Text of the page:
Vroom contended there are many ways for farmers in every aspect of agriculture to “join forces, connect to the food waste and food safety debate, and to eliminate these critical issues, which certainly time to time is also front of mind for consumers and voters. And we’ve got a great story to tell,” he concluded.

The International Food Information Council Conducts Consumer Survey

The International Food Information Council took a look at what U.S. consumers think about food safety and food technology, and offered some insights on the results in a webinar in late June. The topics included some that are of interest to the produce industry, including sustainability and biotechnology.

IFIC staff noted that consumers are farther removed from the sources of their food than ever before, and that food is a personal and emotional topic. They also noted that labeling initiatives around the United States put biotech in the spotlight, and social media and speedy communications spread information more quickly than ever.

These are a few takeaways from the webinar:

Confidence in the U.S. food supply, at 67% (19% neutral, 14% not confident) remains about the same as it has for the past six years. Consumers’ top concerns remain disease/contamination (18%) and handling/preparation (18%), but those concerns have declined since 2008.

When asked whether they avoid certain foods, 53% said they did—primarily for health reasons. The types of foods they avoid (in order) were: sugar/carbs, fats/oils/cholesterol, animal products, snack foods/fast foods/soda, salt/sodium, artificial/additives, processed/refined foods, biotech (1%). These attitudes certainly bode well for fresh produce.

Fewer than one in 10 know a lot about sustainability in food production, and more than four in 10 know nothing at all. Yet two-thirds say it is important that foods are produced sustainably. However, in general, consumers won’t pay more for sustainable foods.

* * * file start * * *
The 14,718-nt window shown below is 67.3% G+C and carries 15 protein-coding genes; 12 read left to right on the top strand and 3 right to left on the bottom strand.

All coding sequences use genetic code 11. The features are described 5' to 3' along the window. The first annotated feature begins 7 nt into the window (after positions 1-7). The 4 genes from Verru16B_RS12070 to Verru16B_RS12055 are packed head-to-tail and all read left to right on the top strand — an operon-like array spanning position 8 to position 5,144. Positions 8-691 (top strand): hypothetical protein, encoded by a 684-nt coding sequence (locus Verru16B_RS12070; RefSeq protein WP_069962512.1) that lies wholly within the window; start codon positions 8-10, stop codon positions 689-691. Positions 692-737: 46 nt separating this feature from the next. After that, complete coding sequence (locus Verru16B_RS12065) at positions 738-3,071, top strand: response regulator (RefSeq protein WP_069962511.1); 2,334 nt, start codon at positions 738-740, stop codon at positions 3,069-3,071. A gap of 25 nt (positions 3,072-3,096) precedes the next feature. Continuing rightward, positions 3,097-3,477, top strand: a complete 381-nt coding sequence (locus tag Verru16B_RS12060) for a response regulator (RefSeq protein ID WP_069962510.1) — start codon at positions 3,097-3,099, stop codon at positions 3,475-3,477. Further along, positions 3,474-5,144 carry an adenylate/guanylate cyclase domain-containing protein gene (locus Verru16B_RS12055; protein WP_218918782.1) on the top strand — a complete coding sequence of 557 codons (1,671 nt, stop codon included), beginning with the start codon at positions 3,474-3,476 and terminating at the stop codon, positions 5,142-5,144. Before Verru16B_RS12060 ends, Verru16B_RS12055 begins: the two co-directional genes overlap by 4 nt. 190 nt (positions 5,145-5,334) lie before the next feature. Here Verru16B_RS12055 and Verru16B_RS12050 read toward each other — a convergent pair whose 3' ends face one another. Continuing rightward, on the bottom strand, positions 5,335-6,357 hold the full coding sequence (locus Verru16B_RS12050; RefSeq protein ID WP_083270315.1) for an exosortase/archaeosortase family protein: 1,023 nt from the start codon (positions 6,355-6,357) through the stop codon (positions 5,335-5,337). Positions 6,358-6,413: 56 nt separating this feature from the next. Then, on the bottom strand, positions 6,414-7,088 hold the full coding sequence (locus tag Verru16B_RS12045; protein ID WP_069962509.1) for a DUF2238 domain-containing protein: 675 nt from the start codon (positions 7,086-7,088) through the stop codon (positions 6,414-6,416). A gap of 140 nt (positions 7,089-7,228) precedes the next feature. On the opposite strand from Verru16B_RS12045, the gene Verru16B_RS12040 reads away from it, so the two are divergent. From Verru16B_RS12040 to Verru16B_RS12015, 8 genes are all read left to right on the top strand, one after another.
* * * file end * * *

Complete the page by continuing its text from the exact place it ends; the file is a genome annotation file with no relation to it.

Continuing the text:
Consumers believe modern agriculture produces nutritious, safe, high-quality foods that can be sustainable. Just over half believe farms are still primarily family-run.

Overall, U.S. consumers have heard a little about food biotechnology, but only 11% have heard a lot. Compared to prior years, consumers’ impressions of food biotech has changed—favorable 28% (37% in 2012) and 29% unfavorable (20% in 2012).

Interestingly, nearly two-thirds of consumers believe vegetables and fruits are biotech products. When given rationales for using biotechnology (e.g. reducing carcinogens, protecting produce from insect damage which reduces pesticide applications), two-thirds or more of consumers say they are likely to buy them. One-quarter of consumers want additional labeling information, and of those 4% want biotech information (up from 1% and 0% in prior surveys).

Studies like this continue to show that consumers need and want information. It’s up to us to tell them.